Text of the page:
As a teenager, Gregg Alexander came to Los Angeles from Michigan and recorded two solo records before forming the group New Radicals. In the wake of that band’s massive international hit, “You Get What You Give,” Alexander retreated from the rigors of the record machine, preferring to write songs for other artists, including “The Game of Love,” a Grammy-winning hit for Michelle Branch and Carlos Santana.
Alexander, who lives primarily in New York and London, is now back in the spotlight as the composer and songwriter for the John Carney-directed film Begin Again starring Keira Knightly as a singer/songwriter, Adam Levine of Maroon 5 as her ascending rock star boyfriend and Mark Ruffalo as the disgraced record producer who helms Knightly’s character’s solo recording debut.
Among the songs in the film is the luminous “Lost Stars,” performed onscreen by both Knightly and Levine, included as a bonus track on the current Maroon 5 release V and now in contention for an Oscar nomination. “[‘Lost Stars’] is one of those songs I heard and I was just thinking to myself, ‘Man, I’m really pissed I didn’t write that song,’” says Levine.
Growing up without formal musical training, Alexander obtained his education through records. “What we had at the house were the Everly Brothers, Jimmy Rodgers and Andy Williams,” he says. Among his influences, he recalls listening to “really old Motown, ‘Jimmy Mack’ and Little Anthony & the Imperials. And ‘70s soul and ‘80s pop records are comfort music to me.”
Alexander––who does not want to be considered some anachronistic “Luddite”––is not a fan of our current era of pop. “I worry about kids who are growing up listening to contemporary pop radio, because if that is going to influence their musicality, it is easy to be terrified of what music could sound like 20 years from now,” he laughs.
Songwriters and collaborators for Begin Again include director John Carney, Glen Hansard, Nick Lashley, Rick Nowels, Nick Southwood and Alexander’s former New Radicals bandmate Danielle Brisebois. Alexander says that he comes into co-writing situations with strong opinions on chordal structures. Similarly, his best-known hit with New Radicals, “You Get What You Give,” and “Lost Stars” reveal an evocative affinity for major 7th chords. “As a child I tended to love songs that had these uplifting major 7th chords, like ‘Rock Your Baby’ by George McCrea,” he explains. “I guess if the tritone is the devil’s chord, then maybe the major 7th is the angel’s chord.”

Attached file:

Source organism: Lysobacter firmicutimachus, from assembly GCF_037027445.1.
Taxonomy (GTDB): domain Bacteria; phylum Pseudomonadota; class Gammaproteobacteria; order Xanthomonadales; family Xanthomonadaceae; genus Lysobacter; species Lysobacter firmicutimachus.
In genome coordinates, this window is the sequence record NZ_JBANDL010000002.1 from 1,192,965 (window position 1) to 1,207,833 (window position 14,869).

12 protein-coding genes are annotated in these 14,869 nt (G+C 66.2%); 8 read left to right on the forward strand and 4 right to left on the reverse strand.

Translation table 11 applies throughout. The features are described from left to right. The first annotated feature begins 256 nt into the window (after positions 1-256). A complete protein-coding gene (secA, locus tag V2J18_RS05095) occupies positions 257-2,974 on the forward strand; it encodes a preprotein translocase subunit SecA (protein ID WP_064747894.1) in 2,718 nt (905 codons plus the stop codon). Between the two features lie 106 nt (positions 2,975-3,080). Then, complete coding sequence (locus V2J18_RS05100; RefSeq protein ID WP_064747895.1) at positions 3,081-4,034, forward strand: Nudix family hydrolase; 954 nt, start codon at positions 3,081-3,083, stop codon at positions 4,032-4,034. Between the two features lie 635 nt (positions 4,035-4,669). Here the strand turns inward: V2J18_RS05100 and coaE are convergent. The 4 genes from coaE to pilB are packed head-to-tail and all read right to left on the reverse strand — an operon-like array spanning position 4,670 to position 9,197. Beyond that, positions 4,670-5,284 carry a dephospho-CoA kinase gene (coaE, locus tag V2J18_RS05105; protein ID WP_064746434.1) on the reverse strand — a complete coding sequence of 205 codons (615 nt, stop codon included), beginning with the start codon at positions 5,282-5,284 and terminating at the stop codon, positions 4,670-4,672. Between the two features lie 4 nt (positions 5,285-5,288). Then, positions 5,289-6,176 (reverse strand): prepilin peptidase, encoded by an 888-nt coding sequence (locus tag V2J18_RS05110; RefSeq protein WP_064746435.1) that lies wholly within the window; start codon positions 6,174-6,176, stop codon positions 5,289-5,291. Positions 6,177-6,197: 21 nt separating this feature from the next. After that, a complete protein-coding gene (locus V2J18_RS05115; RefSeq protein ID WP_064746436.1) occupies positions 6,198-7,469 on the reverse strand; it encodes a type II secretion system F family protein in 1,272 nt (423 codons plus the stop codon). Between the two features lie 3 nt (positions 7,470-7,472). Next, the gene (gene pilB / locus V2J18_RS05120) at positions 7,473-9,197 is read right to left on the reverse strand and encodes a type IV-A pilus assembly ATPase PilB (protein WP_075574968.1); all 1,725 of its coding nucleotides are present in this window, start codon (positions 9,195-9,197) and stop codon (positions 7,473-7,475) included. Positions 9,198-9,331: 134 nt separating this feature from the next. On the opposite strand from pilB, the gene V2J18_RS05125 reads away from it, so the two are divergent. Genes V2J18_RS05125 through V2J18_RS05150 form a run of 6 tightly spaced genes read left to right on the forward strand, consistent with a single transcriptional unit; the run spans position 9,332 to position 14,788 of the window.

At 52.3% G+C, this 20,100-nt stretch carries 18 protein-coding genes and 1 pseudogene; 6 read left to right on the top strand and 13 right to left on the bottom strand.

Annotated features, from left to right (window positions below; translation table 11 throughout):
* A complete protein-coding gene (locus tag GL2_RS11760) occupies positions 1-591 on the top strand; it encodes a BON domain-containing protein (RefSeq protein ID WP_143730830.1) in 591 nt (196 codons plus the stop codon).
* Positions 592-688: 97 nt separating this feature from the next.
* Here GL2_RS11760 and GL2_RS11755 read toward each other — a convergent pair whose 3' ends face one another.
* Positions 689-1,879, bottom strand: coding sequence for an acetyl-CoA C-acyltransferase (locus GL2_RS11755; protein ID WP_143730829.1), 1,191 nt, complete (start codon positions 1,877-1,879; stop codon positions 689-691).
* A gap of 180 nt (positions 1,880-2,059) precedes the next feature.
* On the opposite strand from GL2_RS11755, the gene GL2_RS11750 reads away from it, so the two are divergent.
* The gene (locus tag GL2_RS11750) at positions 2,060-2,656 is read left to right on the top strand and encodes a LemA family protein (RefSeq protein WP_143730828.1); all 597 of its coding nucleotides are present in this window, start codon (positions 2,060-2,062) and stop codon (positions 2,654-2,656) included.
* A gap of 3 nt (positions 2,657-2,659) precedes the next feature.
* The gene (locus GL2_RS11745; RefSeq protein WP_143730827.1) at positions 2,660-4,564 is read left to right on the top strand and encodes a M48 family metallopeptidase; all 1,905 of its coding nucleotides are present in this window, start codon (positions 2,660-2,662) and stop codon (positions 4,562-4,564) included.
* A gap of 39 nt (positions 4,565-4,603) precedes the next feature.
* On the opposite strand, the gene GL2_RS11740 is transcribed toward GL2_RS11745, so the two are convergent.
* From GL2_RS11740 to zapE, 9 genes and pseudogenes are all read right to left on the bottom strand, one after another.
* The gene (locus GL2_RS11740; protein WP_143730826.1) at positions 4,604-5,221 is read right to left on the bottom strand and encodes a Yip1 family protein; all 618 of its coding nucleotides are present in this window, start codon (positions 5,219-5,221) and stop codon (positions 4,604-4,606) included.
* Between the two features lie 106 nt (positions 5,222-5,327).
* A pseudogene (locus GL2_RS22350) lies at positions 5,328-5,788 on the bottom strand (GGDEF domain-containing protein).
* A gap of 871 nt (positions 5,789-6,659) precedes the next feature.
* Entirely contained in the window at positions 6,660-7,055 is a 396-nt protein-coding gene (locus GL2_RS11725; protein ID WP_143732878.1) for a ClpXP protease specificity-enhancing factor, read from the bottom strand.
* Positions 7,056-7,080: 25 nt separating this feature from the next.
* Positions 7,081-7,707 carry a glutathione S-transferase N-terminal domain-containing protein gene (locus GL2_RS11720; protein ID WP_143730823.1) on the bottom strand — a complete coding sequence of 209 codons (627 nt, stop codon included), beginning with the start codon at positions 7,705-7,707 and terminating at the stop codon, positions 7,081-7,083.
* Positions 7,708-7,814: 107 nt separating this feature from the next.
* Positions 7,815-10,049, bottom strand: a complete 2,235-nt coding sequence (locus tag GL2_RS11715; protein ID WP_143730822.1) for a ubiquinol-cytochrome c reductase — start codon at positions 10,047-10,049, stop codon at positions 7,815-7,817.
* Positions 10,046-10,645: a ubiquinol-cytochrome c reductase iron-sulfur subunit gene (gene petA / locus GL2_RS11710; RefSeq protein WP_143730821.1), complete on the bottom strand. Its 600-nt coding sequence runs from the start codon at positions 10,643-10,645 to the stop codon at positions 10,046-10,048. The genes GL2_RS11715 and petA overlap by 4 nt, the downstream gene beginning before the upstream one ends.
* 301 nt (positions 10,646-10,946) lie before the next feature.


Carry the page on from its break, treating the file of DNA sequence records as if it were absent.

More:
At the recent Hollywood Music in Media Awards, Alexander fronted a band to perform “Lost Stars,” and he says he enjoyed being back on stage. “I was always more enamored being in the studio and being able to craft the sound of a piece of music. However, I like playing live but I don’t realize it until I am actually on stage. If I had more of that extrovert gene, where I wanted to be the center of attention––which I think is an important characteristic to have as a frontman––I’d be more prone to wanting to perform. However, when I do it’s a lot of fun.”
Gregg Alexander cherishes his long relationship with hit songwriter and producer Rick Nowels. “When I got to California in 1986 one of the first people I met was Rick. As I like to joke, I met about five people in the music business and he was the least sleazy so we ended up working together and becoming good friends. And he’s incredibly talented and hard working, a unique survivor in an ageist business. It is an invaluable and irreplaceable unique musical and spiritual connection we’ve had over the years.”
Discussing the Academy Award possibilities, Alexander is most interested in how acknowledgment of the music could help to promote the film. “A lot of the awards tend to be studio driven, so its always a pleasant surprise when something a little different sneaks in. If the music gets recognized, it’ll draw more attention to the message of the film and get more people to see it,” he surmises. “But I never take anything for granted.”
Contact Ray Costa, Costa Communications, costacomm.com